For almost-three wonderful years, I have led the Middle School Youth Group at PPC. The group was formed in January 2015, when many of the kids were in third to sixth grade, and in those early days, I called them a “proto” youth group—because they weren’t quite old enough for the traditional experience, but we were going to give them as much of one as we could.

I’m grateful to the volunteers who have helped me during this time: Dorothy Cook, Marla Zaragoza, Kay Jackson, Pete Myers, Karen Murray, Jane Jackson, Paul Erickson, Graham Houston, and Wayne Frazier. I’m grateful to the parents who have carted their kids back and forth, and occasionally joined us for special events like the CROP Walk, Worlds of Fun Day, the Harlem Globetrotters, and more. In particular, for their willingness to get up very early on Easter morning for the Easter Sunrise Service, I give thanks.

Most of all, though, I’m grateful to the kids, for their talent, energy, and desire to serve. I’m grateful for their insights about the Bible and the world, and for all the exercise I’ve gotten chasing them around the church. I’m also grateful that they’ve embraced the youth group spirit. They never thought of themselves as a “proto” youth group to others, but as “the” youth group.

This fall, as we were welcoming a new member, some of our veteran youth were explaining Souper Bowl Sunday. This is a collection of canned goods and other donations for the SPEAC pantry on Super Bowl Sunday. The youth offer a skit in church to promote it, and the donations are gathered around two goalposts in the lobby, each marked with the logo of a Super Bowl team. I often joke that the side which receives the most donations “has a fifty percent chance of winning the real-life Super Bowl.”

Anyway, this fall, as our veteran members were explaining this to our new member, they said something that surprised me: “And we always say, the team that has the most donations has a fifty percent chance of winning the Super Bowl!” And they laughed!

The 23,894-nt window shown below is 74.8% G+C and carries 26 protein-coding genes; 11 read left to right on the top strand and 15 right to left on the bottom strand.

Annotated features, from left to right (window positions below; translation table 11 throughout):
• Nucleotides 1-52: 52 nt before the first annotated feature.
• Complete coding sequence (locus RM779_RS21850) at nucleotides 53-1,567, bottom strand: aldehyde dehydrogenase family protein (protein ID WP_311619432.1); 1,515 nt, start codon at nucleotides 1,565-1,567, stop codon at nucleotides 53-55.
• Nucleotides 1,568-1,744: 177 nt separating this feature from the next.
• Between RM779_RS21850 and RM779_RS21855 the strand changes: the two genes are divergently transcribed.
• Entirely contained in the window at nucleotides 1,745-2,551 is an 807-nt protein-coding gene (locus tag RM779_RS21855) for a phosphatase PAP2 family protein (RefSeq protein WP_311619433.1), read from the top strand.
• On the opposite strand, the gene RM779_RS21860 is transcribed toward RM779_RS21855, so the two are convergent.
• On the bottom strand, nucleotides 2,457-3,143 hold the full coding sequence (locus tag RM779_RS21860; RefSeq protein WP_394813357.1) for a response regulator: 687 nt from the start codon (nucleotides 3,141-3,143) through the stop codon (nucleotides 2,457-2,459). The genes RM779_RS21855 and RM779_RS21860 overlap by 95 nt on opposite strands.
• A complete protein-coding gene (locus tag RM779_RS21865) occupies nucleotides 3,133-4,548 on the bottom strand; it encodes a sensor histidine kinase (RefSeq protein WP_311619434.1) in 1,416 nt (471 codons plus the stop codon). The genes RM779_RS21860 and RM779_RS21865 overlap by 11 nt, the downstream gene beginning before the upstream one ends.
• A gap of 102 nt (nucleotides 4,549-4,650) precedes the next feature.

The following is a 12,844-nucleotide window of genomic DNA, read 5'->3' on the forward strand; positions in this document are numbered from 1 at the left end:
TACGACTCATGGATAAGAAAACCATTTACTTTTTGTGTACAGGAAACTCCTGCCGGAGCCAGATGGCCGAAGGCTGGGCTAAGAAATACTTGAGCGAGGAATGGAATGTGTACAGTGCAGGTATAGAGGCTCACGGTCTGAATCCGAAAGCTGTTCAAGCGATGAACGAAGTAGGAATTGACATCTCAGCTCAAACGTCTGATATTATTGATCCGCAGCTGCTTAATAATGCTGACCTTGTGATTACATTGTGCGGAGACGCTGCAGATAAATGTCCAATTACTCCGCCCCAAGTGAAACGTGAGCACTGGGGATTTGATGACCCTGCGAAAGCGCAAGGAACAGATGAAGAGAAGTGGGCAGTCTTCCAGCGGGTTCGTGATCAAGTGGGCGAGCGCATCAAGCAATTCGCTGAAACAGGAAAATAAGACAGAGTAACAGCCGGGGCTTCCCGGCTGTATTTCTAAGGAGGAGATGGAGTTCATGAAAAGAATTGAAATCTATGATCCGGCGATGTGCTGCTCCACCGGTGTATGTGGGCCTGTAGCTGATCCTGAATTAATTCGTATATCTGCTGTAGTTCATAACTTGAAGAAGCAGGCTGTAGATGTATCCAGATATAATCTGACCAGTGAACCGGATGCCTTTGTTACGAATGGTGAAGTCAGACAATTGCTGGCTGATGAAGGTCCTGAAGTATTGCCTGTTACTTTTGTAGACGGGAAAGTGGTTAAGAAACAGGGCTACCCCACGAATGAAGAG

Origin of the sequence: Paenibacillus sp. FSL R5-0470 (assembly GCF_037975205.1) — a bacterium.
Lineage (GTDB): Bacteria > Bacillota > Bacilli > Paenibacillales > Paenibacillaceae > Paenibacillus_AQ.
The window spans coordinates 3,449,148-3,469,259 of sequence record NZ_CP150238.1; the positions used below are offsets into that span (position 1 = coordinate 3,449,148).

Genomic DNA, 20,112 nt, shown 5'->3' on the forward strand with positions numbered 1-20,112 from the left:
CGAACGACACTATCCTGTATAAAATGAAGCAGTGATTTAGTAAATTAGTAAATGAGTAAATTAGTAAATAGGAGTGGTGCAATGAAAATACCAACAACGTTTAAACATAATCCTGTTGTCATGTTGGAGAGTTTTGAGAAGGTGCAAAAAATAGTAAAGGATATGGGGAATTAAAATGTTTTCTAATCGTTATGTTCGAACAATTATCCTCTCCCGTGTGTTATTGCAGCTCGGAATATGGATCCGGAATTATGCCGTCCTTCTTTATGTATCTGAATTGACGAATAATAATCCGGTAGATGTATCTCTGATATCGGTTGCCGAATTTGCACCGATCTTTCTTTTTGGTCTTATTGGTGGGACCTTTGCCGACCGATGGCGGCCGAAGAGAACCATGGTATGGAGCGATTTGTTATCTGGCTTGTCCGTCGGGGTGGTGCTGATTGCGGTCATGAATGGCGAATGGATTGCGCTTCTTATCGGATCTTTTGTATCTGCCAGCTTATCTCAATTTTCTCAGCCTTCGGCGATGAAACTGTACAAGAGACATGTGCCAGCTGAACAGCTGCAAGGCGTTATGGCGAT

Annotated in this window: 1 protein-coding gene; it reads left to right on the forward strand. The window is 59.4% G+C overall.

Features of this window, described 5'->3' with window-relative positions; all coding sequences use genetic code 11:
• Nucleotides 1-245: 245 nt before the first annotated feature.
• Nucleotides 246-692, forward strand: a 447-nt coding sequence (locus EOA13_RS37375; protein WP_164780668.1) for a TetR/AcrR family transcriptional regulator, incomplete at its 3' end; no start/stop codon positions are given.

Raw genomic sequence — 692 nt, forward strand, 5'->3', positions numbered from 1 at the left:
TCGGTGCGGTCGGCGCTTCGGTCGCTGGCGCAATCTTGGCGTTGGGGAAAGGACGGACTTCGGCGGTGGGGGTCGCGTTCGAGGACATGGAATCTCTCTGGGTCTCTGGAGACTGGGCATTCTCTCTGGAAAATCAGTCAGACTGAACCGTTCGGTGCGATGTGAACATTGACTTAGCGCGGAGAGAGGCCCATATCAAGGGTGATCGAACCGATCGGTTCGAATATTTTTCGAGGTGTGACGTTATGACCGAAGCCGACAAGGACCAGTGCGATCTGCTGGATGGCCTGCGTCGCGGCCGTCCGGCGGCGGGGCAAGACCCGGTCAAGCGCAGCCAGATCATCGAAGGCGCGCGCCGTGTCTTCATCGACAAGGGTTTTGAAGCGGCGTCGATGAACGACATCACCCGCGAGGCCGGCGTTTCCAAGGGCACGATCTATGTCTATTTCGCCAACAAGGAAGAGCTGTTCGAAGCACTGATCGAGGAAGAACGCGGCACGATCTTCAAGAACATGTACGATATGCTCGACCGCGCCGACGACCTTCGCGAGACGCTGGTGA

I kept it to myself in the moment, but I was kind of giddy, as I thought, “This little throw-away joke of mine, that I started saying when I was a youth minister in Connecticut—for them, it’s part of our tradition. It’s something we always say. How cool is that?”

This fall, we’ve started another “proto” youth group—or as I call them, a Rising Youth Group—of 3rd to 5th graders. Our first one began because that was the age range in which the church had kids, but this one is here because the younger kids have been asking for it, wondering when it was going to be their turn to experience youth group.

I love the Middle Schoolers, and I love the Rising Youth, but in 2018, I hope we can bring on another staff member to lead both groups. I hope we can hire a half-time Director of Ministry with Children and Youth, who will support our Sunday School programs, lead our youth offerings, organize special events, and arrange for kids to contribute even more to worship. I don’t envision this person as someone who would “do” children’s or youth ministry, but as someone who would make it easier for us to do that ministry, as they facilitate the work of the church.

Of course, in order to bring that person here, we need a larger budget than we have now. In particular, to hire this person and offer health insurance to those on staff who depend on us as their primary means of income, we need each of the church’s identified givers to give an additional $500 a year. To achieve that vision, some will probably give less, and others will need to give more.

If this vision comes to life, I will miss the youth in both groups, but I won’t entirely step away. I’ll still be involved. I’ll still work to know all our kids by name and to greet them by name. I’ll just have more time and energy to work on our communication and outreach ministries—to do more of the administrative work a growing church needs in order to thrive.

As you consider your stewardship pledge for 2018, I hope you’ll pray over this vision and keep it in mind. I also hope you’ll be willing to support it. As always, if you have questions about this or anything else in the life of the church, please let me know. I’m always glad to talk—and I always will be.